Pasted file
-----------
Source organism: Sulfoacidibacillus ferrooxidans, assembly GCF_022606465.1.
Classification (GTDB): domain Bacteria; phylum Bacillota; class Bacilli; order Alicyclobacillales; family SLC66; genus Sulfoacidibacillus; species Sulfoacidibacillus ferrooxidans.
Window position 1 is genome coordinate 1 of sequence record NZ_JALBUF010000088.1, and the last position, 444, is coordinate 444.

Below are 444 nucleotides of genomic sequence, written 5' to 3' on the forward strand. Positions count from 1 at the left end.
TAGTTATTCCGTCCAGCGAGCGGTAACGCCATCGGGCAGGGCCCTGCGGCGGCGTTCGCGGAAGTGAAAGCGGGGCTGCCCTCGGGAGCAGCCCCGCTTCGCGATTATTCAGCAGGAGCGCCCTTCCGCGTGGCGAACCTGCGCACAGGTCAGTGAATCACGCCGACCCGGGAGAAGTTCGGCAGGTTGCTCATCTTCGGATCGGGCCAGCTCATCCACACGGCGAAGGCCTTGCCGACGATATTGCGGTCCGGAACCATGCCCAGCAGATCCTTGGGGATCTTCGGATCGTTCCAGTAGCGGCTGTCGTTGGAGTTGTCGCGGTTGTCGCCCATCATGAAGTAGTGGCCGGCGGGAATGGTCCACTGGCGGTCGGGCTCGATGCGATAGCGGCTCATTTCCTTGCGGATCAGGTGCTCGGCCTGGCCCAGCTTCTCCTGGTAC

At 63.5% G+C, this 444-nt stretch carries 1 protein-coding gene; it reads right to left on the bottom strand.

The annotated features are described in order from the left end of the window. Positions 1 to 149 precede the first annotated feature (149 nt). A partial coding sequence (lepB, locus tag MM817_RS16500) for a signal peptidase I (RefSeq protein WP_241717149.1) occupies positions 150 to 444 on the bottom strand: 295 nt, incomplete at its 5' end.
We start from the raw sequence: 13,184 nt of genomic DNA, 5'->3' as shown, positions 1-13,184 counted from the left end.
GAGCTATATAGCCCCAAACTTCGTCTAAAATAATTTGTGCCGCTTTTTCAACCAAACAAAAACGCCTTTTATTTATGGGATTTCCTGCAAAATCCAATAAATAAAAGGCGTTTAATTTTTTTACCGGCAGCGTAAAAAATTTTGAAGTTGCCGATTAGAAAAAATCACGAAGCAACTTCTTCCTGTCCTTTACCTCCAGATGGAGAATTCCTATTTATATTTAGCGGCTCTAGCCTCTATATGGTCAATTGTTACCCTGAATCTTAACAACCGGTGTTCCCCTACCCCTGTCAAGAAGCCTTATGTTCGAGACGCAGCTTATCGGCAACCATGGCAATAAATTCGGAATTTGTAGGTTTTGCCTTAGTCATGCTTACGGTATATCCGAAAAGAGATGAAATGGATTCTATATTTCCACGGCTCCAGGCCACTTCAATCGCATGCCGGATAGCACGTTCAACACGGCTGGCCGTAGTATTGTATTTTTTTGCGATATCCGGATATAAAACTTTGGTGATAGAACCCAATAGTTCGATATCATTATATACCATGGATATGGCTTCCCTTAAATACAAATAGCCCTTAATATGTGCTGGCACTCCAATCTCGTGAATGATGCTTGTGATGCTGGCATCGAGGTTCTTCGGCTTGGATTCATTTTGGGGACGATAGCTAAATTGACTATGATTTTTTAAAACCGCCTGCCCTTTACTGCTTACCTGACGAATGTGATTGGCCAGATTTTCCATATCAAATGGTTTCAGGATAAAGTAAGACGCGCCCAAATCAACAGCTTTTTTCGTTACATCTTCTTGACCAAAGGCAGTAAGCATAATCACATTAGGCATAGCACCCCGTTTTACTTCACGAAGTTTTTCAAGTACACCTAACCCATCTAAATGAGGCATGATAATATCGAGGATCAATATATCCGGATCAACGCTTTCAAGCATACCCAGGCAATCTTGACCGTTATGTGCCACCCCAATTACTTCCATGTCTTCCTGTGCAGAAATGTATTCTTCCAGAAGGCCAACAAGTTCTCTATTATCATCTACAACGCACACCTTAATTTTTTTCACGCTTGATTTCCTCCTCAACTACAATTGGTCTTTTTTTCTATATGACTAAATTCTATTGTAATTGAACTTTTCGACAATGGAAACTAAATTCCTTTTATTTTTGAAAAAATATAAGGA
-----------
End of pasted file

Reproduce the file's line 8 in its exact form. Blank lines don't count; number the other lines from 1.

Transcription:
We start from the raw sequence: 13,184 nt of genomic DNA, 5'->3' as shown, positions 1-13,184 counted from the left end.